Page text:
Credit: PROFESSOR JOHN ZAJICEK/Science Source
And, importantly, view the impact of MS through the eyes of individual patients who generously tell their stories of how they build their lives around their abilities, not their disabilities.
The road to a cure for MS lies ahead. Along the way, clinicians, physicians, and patients are sharing their stories of working toward that goal at The Multiple Sclerosis Journey. We invite you to join them.
Walk with us.
It’s taken almost 20 years, but the search for a widely usable, blood-based biomarker of multiple sclerosis (MS) disease activity is finally yielding results.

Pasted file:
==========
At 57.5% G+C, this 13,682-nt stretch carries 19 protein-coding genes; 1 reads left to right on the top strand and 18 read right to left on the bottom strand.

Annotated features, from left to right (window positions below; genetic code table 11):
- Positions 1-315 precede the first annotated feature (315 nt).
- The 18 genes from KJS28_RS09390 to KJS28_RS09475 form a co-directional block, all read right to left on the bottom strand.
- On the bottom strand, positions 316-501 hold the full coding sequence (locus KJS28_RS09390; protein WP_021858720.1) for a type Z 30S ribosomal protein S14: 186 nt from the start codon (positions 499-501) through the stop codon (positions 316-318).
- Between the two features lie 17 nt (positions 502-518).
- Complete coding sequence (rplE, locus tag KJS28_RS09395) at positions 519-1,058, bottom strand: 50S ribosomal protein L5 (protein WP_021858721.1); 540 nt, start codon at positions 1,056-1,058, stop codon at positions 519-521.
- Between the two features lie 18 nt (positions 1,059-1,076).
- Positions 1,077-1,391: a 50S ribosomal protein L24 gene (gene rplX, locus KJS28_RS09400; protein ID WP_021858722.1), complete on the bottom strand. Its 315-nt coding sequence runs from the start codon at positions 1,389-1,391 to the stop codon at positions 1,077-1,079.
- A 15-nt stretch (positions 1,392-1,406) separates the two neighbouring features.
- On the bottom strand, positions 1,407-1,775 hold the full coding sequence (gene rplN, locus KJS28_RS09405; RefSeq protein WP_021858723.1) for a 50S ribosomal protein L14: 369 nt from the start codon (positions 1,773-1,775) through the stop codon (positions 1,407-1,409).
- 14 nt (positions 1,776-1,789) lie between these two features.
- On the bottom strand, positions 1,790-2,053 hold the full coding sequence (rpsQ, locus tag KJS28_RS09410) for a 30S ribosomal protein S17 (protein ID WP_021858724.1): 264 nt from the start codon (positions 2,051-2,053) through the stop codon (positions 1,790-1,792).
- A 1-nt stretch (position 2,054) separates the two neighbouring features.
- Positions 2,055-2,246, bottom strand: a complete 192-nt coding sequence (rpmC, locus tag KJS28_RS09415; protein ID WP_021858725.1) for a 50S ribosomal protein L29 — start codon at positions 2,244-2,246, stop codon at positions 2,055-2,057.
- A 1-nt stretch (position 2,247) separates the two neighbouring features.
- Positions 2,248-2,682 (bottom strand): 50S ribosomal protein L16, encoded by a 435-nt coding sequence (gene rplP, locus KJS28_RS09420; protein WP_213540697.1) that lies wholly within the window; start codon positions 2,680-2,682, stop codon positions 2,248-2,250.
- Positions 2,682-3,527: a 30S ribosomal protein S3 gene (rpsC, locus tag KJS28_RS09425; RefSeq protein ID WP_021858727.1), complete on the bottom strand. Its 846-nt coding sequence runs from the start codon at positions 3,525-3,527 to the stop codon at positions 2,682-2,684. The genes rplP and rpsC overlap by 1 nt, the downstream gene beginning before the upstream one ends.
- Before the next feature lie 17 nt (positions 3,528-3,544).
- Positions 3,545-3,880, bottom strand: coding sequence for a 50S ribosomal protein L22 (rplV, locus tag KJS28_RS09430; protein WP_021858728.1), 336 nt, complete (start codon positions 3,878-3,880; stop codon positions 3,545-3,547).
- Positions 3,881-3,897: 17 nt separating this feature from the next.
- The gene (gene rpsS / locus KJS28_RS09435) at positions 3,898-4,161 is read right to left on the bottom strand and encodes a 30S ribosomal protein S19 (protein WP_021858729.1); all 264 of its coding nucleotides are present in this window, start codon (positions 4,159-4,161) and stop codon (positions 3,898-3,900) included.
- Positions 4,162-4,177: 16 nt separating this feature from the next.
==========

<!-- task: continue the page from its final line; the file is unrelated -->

The way Frederick W. Foley, PhD, sees it, screening for cognitive problems in patients with multiple sclerosis has been taking a back seat to other routine clinical assessments largely because the deficits aren’t obvious in a typical clinical examination.
At first, Seattle-area resident Kellen Prouse blamed himself when sex became an ordeal after he was diagnosed with primary progressive multiple sclerosis. “I’m 27, and I’m saying, ‘What is wrong?’ It was hard to admit it was part of MS at first.”